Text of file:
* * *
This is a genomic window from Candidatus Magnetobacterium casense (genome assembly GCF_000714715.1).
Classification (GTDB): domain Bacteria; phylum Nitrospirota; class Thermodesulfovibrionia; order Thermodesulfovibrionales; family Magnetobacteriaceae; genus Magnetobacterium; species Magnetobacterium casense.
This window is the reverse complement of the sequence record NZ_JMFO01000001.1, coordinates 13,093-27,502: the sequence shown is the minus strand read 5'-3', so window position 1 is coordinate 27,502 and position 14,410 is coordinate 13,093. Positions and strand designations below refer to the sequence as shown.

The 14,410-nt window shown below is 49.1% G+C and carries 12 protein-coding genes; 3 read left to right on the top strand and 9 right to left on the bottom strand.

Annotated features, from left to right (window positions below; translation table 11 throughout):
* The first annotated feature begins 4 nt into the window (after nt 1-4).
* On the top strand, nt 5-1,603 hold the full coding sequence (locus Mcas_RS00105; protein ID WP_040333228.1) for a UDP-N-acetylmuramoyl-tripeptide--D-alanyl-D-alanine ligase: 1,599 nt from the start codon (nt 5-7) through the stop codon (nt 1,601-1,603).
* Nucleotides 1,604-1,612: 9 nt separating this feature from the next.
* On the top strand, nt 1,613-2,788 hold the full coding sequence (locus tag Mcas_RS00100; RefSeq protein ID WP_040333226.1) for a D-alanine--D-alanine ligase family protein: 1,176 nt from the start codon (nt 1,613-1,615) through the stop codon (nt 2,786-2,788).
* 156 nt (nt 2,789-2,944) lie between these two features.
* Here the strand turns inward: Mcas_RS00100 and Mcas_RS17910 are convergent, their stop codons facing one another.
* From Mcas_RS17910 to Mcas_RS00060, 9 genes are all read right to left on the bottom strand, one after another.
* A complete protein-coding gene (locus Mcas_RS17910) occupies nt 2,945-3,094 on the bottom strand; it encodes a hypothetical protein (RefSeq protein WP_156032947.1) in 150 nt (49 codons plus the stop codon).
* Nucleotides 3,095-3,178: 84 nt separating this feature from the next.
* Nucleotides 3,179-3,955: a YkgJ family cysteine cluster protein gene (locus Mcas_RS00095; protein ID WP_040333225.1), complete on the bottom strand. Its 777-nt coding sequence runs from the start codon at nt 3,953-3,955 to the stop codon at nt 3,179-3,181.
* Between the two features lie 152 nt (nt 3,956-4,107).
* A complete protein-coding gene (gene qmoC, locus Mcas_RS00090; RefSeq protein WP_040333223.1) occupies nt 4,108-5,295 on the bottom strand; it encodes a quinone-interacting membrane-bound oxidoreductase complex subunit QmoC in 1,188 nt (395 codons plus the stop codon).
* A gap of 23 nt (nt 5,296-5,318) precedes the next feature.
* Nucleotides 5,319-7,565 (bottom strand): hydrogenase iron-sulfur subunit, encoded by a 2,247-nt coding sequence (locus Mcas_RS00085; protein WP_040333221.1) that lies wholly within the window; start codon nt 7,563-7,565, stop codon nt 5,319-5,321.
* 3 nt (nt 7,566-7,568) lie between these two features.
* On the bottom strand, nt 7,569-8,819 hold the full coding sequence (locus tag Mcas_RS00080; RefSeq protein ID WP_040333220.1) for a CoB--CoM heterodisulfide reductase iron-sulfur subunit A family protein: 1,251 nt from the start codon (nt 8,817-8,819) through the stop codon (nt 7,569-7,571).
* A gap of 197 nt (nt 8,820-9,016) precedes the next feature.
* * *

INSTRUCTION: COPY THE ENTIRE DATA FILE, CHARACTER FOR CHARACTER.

This is a genomic window from Candidatus Magnetobacterium casense (genome assembly GCF_000714715.1).
Classification (GTDB): domain Bacteria; phylum Nitrospirota; class Thermodesulfovibrionia; order Thermodesulfovibrionales; family Magnetobacteriaceae; genus Magnetobacterium; species Magnetobacterium casense.
This window is the reverse complement of the sequence record NZ_JMFO01000001.1, coordinates 13,093-27,502: the sequence shown is the minus strand read 5'-3', so window position 1 is coordinate 27,502 and position 14,410 is coordinate 13,093. Positions and strand designations below refer to the sequence as shown.

The 14,410-nt window shown below is 49.1% G+C and carries 12 protein-coding genes; 3 read left to right on the top strand and 9 right to left on the bottom strand.

Annotated features, from left to right (window positions below; translation table 11 throughout):
* The first annotated feature begins 4 nt into the window (after nt 1-4).
* On the top strand, nt 5-1,603 hold the full coding sequence (locus Mcas_RS00105; protein ID WP_040333228.1) for a UDP-N-acetylmuramoyl-tripeptide--D-alanyl-D-alanine ligase: 1,599 nt from the start codon (nt 5-7) through the stop codon (nt 1,601-1,603).
* Nucleotides 1,604-1,612: 9 nt separating this feature from the next.
* On the top strand, nt 1,613-2,788 hold the full coding sequence (locus tag Mcas_RS00100; RefSeq protein ID WP_040333226.1) for a D-alanine--D-alanine ligase family protein: 1,176 nt from the start codon (nt 1,613-1,615) through the stop codon (nt 2,786-2,788).
* 156 nt (nt 2,789-2,944) lie between these two features.
* Here the strand turns inward: Mcas_RS00100 and Mcas_RS17910 are convergent, their stop codons facing one another.
* From Mcas_RS17910 to Mcas_RS00060, 9 genes are all read right to left on the bottom strand, one after another.
* A complete protein-coding gene (locus Mcas_RS17910) occupies nt 2,945-3,094 on the bottom strand; it encodes a hypothetical protein (RefSeq protein WP_156032947.1) in 150 nt (49 codons plus the stop codon).
* Nucleotides 3,095-3,178: 84 nt separating this feature from the next.
* Nucleotides 3,179-3,955: a YkgJ family cysteine cluster protein gene (locus Mcas_RS00095; protein ID WP_040333225.1), complete on the bottom strand. Its 777-nt coding sequence runs from the start codon at nt 3,953-3,955 to the stop codon at nt 3,179-3,181.
* Between the two features lie 152 nt (nt 3,956-4,107).
* A complete protein-coding gene (gene qmoC, locus Mcas_RS00090; RefSeq protein WP_040333223.1) occupies nt 4,108-5,295 on the bottom strand; it encodes a quinone-interacting membrane-bound oxidoreductase complex subunit QmoC in 1,188 nt (395 codons plus the stop codon).
* A gap of 23 nt (nt 5,296-5,318) precedes the next feature.
* Nucleotides 5,319-7,565 (bottom strand): hydrogenase iron-sulfur subunit, encoded by a 2,247-nt coding sequence (locus Mcas_RS00085; protein WP_040333221.1) that lies wholly within the window; start codon nt 7,563-7,565, stop codon nt 5,319-5,321.
* 3 nt (nt 7,566-7,568) lie between these two features.
* On the bottom strand, nt 7,569-8,819 hold the full coding sequence (locus tag Mcas_RS00080; RefSeq protein ID WP_040333220.1) for a CoB--CoM heterodisulfide reductase iron-sulfur subunit A family protein: 1,251 nt from the start codon (nt 8,817-8,819) through the stop codon (nt 7,569-7,571).
* A gap of 197 nt (nt 8,820-9,016) precedes the next feature.